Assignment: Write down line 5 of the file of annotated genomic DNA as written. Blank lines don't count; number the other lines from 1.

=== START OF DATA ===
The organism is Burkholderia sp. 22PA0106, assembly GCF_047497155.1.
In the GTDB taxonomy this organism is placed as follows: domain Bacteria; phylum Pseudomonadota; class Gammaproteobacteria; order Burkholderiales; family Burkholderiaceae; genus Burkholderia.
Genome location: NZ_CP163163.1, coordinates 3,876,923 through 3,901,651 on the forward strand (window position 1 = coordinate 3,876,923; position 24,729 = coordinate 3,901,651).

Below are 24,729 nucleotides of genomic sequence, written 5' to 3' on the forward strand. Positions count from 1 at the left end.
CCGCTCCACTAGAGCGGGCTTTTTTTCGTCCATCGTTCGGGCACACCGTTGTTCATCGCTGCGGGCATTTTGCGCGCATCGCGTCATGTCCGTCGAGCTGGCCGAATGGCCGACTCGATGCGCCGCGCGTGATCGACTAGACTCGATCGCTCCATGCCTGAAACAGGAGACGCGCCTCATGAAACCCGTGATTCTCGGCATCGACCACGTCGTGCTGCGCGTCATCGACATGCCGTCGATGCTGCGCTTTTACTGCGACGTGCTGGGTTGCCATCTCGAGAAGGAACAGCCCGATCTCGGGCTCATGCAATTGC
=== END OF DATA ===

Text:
CCGCTCCACTAGAGCGGGCTTTTTTTCGTCCATCGTTCGGGCACACCGTTGTTCATCGCTGCGGGCATTTTGCGCGCATCGCGTCATGTCCGTCGAGCTGGCCGAATGGCCGACTCGATGCGCCGCGCGTGATCGACTAGACTCGATCGCTCCATGCCTGAAACAGGAGACGCGCCTCATGAAACCCGTGATTCTCGGCATCGACCACGTCGTGCTGCGCGTCATCGACATGCCGTCGATGCTGCGCTTTTACTGCGACGTGCTGGGTTGCCATCTCGAGAAGGAACAGCCCGATCTCGGGCTCATGCAATTGC